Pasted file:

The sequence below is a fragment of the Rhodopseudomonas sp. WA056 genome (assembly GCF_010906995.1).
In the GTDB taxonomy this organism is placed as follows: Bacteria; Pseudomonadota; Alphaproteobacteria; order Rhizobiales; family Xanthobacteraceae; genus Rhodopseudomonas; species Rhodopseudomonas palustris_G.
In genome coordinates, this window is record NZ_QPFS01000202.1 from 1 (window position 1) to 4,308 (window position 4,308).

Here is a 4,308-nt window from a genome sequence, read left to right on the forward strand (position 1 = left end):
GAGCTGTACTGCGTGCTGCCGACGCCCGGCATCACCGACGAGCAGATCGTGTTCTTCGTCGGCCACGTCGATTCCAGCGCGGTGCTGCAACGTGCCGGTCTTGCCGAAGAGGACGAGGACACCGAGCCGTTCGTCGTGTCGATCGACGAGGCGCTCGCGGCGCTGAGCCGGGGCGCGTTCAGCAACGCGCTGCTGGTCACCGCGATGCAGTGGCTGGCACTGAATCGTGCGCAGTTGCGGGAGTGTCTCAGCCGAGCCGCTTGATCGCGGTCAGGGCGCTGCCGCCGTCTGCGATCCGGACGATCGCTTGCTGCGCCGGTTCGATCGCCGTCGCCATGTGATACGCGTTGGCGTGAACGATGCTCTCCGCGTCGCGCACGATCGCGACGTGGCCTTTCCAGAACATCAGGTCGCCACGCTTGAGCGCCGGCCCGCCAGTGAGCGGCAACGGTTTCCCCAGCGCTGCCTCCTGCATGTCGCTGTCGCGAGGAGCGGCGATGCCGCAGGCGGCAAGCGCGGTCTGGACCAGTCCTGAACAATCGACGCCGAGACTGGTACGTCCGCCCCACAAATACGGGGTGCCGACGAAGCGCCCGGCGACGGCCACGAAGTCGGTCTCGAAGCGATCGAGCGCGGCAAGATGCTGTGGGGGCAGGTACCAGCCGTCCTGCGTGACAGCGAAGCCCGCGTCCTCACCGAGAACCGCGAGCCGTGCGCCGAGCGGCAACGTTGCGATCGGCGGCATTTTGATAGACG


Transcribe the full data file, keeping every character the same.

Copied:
The sequence below is a fragment of the Rhodopseudomonas sp. WA056 genome (assembly GCF_010906995.1).
In the GTDB taxonomy this organism is placed as follows: Bacteria; Pseudomonadota; Alphaproteobacteria; order Rhizobiales; family Xanthobacteraceae; genus Rhodopseudomonas; species Rhodopseudomonas palustris_G.
In genome coordinates, this window is record NZ_QPFS01000202.1 from 1 (window position 1) to 4,308 (window position 4,308).

Here is a 4,308-nt window from a genome sequence, read left to right on the forward strand (position 1 = left end):
GAGCTGTACTGCGTGCTGCCGACGCCCGGCATCACCGACGAGCAGATCGTGTTCTTCGTCGGCCACGTCGATTCCAGCGCGGTGCTGCAACGTGCCGGTCTTGCCGAAGAGGACGAGGACACCGAGCCGTTCGTCGTGTCGATCGACGAGGCGCTCGCGGCGCTGAGCCGGGGCGCGTTCAGCAACGCGCTGCTGGTCACCGCGATGCAGTGGCTGGCACTGAATCGTGCGCAGTTGCGGGAGTGTCTCAGCCGAGCCGCTTGATCGCGGTCAGGGCGCTGCCGCCGTCTGCGATCCGGACGATCGCTTGCTGCGCCGGTTCGATCGCCGTCGCCATGTGATACGCGTTGGCGTGAACGATGCTCTCCGCGTCGCGCACGATCGCGACGTGGCCTTTCCAGAACATCAGGTCGCCACGCTTGAGCGCCGGCCCGCCAGTGAGCGGCAACGGTTTCCCCAGCGCTGCCTCCTGCATGTCGCTGTCGCGAGGAGCGGCGATGCCGCAGGCGGCAAGCGCGGTCTGGACCAGTCCTGAACAATCGACGCCGAGACTGGTACGTCCGCCCCACAAATACGGGGTGCCGACGAAGCGCCCGGCGACGGCCACGAAGTCGGTCTCGAAGCGATCGAGCGCGGCAAGATGCTGTGGGGGCAGGTACCAGCCGTCCTGCGTGACAGCGAAGCCCGCGTCCTCACCGAGAACCGCGAGCCGTGCGCCGAGCGGCAACGTTGCGATCGGCGGCATTTTGATAGACG